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Stage 2: Durham to Consett – Three Rivers

15.9 mi
7.4 mph
950 ft
400 ft
Intermediate bike ride. Good fitness required. Mostly paved surfaces. Suitable for all skill levels.

Tour Overview


Durham Castle

Bike Touring Highlight

1.65 mi

River Browney

Bike Touring Highlight

3.65 mi

Lanchester Valley Path

Bike Touring Highlight

13.7 mi

Hownsgill Viaduct

Bike Touring Highlight

15.9 mi

Blackhill and Consett Park

Bike Touring Highlight


Path: 0.54 mi
Cycleway: 12.7 mi
Street: 1.35 mi
Road: 1.25 mi
State Road: < 109 yd


Unpaved: 6.14 mi
Cobblestones: 0.29 mi
Paved: 7.21 mi
Asphalt: 1.44 mi
Unknown: 0.79 mi
  • Includes a segment that goes up or down a series of steps

    You may need to carry your bike.

  • Includes segments in which cycling is forbidden

    You will have to dismount and push your bike.

Weather Forecast

Amy planned a bike ride.

April 4, 2020


  • Amy

    At 15.8 miles (25.5 km), stage 2 is the shortest section of this Collection, giving you plenty of time to explore Durham before setting off.Today is defined by the Lanchester Valley Path which you’ll follow for almost the entire day as you ride to Consett. If you want to push your legs a bit harder, combine stage 3 to finish in Newcastle instead. First, head to Durham’s outskirts and cross the River Browney, passing Baxter Wood Farm Campsite. This is where you’ll join the Lanchester Valley Path, an extensive network of railway paths that once carried iron ore and coal through the valley. Leading through wonderful, peaceful countryside with no traffic in sight, this is a lovely section of the Three Rivers route. On the way, you can stop off at Beaurepaire and Bearpark to explore the mining ruins in the area. As with all paths, be considerate of other cyclists and walkers – there’s no rush after all. You’ll meet the River Browney on the edge of Langley Park village which has a few shops and cafes. You can also swap your bike for a digger or construction machinery here at Diggerland – an adventure theme park based around, you guessed it, diggers.Continue along the cycle path, heading slightly uphill along the River Browney. Look out for otters and fish which have thrived here since the closure of local industry.The path carves through Lanchester and curves to the west through rolling valley scenery. You can’t miss Hownsgill Viaduct, a striking bridge that towers above the treeline, as you ride into Consett. This small town boomed during the 19th century, when the Derwent Valley became the epicentre of British industry. Although it is now a sleepy residential town, it has everything you need here for a comfortable stay.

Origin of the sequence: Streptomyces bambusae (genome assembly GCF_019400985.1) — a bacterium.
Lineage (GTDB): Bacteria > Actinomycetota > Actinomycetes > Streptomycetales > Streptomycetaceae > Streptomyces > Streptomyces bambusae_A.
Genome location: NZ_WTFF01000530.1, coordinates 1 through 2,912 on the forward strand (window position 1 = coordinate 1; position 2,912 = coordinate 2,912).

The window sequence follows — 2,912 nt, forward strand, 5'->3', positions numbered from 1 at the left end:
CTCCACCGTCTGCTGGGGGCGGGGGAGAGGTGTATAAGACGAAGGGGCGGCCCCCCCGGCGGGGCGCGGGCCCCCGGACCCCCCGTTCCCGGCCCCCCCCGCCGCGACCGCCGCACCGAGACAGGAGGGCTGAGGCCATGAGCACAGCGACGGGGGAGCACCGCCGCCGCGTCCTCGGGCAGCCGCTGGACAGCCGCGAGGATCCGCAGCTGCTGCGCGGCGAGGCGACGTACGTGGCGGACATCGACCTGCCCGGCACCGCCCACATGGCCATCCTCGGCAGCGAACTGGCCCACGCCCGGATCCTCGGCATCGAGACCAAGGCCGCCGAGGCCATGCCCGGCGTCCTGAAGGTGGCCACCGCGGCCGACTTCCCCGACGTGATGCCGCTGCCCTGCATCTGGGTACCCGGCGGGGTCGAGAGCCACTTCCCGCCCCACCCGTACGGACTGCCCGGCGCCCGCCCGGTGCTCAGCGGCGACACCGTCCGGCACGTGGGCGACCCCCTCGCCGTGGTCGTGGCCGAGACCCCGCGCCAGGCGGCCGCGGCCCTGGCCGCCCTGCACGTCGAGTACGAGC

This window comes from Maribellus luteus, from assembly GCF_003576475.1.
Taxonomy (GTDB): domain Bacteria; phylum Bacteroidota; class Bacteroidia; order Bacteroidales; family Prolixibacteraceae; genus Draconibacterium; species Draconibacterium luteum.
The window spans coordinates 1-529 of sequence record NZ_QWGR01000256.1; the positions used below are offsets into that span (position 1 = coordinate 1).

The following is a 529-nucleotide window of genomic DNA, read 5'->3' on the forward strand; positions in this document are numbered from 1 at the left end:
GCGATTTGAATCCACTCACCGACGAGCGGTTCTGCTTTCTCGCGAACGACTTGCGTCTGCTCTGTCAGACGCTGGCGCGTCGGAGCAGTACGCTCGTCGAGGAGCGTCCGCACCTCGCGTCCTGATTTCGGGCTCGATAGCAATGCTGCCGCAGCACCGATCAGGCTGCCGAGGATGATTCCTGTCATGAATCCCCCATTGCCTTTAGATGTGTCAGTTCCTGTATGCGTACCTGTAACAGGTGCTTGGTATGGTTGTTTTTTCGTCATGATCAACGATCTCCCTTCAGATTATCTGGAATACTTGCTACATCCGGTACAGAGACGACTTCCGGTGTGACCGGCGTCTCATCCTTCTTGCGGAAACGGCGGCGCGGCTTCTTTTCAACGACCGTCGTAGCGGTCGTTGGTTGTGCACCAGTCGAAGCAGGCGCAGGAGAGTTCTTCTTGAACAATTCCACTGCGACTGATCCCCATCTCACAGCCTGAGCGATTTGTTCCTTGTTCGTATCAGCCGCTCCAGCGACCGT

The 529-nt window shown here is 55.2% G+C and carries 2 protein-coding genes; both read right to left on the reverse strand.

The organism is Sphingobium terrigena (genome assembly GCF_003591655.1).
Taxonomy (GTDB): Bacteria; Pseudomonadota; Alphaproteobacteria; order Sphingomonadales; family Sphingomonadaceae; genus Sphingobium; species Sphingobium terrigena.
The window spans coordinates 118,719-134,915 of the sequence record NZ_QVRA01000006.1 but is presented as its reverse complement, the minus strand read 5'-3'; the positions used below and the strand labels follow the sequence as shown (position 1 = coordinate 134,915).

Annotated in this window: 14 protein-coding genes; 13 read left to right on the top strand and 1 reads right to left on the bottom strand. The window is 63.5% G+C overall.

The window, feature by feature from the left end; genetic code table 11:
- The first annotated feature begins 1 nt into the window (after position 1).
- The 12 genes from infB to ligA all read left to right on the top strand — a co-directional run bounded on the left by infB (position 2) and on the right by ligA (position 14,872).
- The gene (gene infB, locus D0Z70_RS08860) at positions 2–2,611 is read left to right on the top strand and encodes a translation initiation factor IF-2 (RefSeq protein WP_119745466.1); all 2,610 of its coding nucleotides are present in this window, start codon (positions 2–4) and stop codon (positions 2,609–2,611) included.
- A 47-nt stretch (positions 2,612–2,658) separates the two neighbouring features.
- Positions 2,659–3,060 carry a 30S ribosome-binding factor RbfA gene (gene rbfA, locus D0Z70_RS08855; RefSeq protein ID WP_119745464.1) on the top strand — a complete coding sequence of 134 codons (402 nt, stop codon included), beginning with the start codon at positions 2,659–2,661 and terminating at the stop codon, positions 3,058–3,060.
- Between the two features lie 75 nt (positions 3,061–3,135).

• April 22, 2020